The impact of the global financial crisis, which has its origins in the United States, reverberated through the private sector and brought some country economies to their knees. This highlighted the interconnectedness of world economies. Big companies filed for bankruptcy whiles others were acquired in a bid to avoid total annihilation. Unemployment levels reached terrifying heights. While the world economy was unravelling and the legitimacy of governments was determined by their ability to alleviate the financial pressures their citizens were under; another group was feeling the pressure. However, the impact the financial crisis has had on group has not received nearly as much attention.
Although the non-profit sector may not feature highly on the economic scales and matrices; it is part a part of the global economic fabric. It receives funds from governments, corporates, foundations, philanthropists and individual citizens. The size of the donations they receive correlates to the size of the disposable income of their donors. It therefore follows that when the world economy unravelled; non-profit organisations saw a marked decline in the funds received.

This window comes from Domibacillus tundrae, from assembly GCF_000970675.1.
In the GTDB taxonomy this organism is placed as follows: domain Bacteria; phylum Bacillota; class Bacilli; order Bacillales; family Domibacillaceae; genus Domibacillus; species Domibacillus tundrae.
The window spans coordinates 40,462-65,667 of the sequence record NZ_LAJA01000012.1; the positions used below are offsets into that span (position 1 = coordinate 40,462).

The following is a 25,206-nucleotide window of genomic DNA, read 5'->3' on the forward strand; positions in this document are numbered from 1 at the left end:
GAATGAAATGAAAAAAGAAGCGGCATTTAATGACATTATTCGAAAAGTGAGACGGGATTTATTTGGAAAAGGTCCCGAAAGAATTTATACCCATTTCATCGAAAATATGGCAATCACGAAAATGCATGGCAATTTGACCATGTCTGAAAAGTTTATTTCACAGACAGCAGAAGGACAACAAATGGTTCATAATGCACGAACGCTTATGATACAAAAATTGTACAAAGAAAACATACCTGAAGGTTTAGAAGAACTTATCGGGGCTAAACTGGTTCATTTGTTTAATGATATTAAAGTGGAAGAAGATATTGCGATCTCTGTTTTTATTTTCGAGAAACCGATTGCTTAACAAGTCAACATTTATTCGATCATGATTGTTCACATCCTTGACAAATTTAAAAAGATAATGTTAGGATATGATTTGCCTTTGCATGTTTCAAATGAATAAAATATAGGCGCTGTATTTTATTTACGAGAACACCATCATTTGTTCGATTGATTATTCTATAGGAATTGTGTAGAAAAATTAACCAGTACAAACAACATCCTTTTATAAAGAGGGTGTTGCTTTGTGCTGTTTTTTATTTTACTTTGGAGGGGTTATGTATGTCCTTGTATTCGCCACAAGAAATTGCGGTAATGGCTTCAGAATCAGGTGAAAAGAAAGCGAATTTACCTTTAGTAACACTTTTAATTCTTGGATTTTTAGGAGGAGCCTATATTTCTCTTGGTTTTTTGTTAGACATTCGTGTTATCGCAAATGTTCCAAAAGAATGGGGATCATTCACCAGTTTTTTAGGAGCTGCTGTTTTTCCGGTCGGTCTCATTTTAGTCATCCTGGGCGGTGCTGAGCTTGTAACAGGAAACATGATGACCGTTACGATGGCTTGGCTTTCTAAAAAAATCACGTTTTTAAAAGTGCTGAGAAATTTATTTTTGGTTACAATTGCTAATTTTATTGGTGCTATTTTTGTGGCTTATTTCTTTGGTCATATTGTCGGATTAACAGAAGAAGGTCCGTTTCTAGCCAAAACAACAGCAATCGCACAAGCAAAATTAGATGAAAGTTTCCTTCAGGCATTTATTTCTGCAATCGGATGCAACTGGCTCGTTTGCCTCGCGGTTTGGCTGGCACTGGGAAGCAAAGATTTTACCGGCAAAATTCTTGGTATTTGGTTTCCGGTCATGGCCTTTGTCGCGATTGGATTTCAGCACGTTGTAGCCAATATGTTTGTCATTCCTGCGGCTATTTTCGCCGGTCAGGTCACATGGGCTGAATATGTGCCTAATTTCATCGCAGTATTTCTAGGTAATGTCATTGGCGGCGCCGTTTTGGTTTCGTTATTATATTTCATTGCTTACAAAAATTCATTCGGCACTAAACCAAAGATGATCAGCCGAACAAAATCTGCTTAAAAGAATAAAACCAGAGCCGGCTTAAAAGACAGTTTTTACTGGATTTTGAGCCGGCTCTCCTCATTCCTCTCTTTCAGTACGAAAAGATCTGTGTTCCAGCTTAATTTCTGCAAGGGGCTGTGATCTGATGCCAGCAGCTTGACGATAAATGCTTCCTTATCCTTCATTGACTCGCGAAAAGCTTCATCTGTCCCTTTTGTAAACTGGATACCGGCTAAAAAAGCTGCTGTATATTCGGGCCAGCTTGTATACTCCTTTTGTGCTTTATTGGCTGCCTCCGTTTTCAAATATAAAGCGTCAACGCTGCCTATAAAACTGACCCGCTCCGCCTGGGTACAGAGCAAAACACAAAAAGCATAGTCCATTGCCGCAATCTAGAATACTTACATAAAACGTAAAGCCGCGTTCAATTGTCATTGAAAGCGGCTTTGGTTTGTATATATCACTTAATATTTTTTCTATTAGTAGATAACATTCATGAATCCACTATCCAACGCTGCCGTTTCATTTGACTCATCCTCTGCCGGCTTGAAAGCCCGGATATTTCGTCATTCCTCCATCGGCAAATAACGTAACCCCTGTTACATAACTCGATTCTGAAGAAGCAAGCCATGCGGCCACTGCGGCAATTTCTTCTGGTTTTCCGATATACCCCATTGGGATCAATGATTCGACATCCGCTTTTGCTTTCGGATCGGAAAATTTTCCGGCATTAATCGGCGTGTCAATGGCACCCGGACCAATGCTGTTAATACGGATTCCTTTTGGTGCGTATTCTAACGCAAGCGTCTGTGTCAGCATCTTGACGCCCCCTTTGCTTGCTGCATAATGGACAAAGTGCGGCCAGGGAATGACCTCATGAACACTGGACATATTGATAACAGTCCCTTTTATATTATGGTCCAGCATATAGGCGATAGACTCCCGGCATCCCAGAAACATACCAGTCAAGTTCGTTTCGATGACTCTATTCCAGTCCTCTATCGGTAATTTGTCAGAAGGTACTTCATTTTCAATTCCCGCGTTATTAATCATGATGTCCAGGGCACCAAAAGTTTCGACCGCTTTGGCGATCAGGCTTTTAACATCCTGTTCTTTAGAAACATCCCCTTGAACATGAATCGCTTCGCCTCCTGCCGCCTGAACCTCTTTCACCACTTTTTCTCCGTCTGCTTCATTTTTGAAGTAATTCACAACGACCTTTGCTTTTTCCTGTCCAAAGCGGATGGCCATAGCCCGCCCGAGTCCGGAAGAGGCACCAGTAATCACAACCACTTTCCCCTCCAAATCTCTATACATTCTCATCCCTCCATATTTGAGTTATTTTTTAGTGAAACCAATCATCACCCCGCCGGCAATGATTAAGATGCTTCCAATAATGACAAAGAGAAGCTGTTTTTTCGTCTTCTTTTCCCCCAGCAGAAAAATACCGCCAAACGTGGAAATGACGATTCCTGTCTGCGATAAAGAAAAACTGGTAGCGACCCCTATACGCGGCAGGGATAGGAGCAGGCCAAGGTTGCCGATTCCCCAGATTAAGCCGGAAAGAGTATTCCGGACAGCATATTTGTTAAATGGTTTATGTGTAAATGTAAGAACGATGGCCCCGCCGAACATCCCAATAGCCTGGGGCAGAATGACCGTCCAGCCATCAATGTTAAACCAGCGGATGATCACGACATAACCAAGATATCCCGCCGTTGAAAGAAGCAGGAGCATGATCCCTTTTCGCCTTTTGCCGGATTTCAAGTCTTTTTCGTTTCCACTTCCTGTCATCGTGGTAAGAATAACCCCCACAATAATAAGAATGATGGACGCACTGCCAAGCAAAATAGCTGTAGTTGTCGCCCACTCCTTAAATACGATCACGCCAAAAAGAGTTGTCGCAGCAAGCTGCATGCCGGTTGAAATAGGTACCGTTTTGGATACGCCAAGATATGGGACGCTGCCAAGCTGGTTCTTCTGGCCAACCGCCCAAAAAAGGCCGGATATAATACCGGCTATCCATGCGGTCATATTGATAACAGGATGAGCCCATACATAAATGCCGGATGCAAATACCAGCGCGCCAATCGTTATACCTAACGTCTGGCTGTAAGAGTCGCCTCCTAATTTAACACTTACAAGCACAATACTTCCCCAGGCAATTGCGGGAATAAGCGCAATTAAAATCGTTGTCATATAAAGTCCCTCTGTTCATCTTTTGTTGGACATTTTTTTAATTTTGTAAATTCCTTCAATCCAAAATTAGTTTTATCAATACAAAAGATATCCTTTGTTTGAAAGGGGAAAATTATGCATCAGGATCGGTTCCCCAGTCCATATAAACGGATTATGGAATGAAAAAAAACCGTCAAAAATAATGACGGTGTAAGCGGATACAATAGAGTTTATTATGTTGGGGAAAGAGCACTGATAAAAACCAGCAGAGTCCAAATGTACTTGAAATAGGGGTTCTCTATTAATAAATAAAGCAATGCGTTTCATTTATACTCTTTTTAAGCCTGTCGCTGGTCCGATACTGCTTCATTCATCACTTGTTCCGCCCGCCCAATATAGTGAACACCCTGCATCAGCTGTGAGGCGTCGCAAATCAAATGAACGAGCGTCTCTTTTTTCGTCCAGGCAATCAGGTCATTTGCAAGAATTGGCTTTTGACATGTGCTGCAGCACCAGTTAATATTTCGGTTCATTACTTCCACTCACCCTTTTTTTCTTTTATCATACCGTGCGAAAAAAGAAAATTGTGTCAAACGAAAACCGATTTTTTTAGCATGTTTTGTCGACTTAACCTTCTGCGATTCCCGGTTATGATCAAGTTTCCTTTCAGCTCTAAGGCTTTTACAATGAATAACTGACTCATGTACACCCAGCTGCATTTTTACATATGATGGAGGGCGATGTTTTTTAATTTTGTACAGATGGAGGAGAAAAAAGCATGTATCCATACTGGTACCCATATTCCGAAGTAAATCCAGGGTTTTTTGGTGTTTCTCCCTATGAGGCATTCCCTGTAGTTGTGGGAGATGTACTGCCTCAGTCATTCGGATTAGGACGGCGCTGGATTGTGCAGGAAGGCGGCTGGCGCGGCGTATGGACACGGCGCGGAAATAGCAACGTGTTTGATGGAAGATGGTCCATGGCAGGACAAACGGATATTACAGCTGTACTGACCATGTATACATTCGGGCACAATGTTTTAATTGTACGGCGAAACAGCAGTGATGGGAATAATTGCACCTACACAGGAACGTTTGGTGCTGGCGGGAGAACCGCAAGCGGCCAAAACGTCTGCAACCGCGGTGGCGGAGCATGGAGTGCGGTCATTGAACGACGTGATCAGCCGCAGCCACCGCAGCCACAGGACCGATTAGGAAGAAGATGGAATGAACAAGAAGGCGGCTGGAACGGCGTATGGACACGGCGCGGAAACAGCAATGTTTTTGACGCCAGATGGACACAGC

This paper sets to establish not only how the South African non-profit sector responded to what became a funding crisis for them; but also to test their responsive strategies within the framework of the strategy process. An exploratory research method was used to investigate this problem, and the results showed on the one hand, a spirited sector that has taken the challenge on by adopting more commercial thinking to ensure their financial sustainability. On the other it was found that challenges with a key strategic partner prevailed as well as the challenge of accepting the incongruence of embracing commercial practices vis-à-vis holding deep social mission values.